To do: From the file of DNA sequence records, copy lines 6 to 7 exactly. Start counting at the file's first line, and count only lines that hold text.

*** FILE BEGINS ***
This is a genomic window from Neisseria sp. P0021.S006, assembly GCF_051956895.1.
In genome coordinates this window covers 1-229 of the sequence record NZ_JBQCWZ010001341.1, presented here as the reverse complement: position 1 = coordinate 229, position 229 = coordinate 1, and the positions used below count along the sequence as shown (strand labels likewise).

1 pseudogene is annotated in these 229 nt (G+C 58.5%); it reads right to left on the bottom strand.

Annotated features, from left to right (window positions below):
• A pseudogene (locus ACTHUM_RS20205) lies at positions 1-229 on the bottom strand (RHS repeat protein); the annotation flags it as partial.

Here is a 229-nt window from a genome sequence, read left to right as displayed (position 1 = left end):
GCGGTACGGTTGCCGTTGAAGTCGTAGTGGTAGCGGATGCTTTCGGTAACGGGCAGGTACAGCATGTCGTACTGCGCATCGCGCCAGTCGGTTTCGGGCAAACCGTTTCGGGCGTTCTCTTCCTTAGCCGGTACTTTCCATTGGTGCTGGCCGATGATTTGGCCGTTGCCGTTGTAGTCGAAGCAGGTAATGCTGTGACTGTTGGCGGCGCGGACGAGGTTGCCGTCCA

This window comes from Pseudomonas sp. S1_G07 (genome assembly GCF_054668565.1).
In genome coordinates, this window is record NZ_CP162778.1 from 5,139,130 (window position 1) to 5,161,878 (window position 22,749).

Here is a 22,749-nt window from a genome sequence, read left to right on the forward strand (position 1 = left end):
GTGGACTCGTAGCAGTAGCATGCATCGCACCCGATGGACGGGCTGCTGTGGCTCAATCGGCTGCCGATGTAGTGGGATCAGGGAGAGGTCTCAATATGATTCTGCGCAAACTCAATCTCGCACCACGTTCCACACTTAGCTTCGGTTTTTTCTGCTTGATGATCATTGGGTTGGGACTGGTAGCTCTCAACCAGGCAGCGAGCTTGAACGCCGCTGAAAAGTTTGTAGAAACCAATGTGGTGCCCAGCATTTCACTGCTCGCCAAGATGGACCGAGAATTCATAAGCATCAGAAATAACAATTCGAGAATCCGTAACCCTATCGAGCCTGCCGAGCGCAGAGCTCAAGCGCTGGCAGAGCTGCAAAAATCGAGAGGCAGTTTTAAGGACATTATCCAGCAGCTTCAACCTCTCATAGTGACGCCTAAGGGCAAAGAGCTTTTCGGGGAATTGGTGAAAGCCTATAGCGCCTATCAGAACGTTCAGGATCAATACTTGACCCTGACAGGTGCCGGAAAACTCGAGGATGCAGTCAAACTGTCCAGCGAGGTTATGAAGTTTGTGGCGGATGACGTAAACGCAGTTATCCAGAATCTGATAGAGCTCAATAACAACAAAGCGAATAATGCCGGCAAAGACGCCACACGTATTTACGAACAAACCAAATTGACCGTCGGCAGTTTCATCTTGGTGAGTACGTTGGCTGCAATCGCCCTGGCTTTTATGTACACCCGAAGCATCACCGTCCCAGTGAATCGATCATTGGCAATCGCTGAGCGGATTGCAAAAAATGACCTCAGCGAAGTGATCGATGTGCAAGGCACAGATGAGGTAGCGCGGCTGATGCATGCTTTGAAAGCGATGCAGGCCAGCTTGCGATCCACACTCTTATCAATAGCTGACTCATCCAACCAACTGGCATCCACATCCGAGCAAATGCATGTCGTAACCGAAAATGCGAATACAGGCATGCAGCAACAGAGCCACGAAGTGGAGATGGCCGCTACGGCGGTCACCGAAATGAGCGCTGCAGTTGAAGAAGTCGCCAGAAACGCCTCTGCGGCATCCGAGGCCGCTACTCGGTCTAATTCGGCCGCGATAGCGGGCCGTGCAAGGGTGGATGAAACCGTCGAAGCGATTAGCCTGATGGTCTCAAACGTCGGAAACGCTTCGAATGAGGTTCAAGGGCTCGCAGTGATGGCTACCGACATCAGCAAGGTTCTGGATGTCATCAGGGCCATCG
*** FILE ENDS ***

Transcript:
Here is a 229-nt window from a genome sequence, read left to right as displayed (position 1 = left end):
GCGGTACGGTTGCCGTTGAAGTCGTAGTGGTAGCGGATGCTTTCGGTAACGGGCAGGTACAGCATGTCGTACTGCGCATCGCGCCAGTCGGTTTCGGGCAAACCGTTTCGGGCGTTCTCTTCCTTAGCCGGTACTTTCCATTGGTGCTGGCCGATGATTTGGCCGTTGCCGTTGTAGTCGAAGCAGGTAATGCTGTGACTGTTGGCGGCGCGGACGAGGTTGCCGTCCA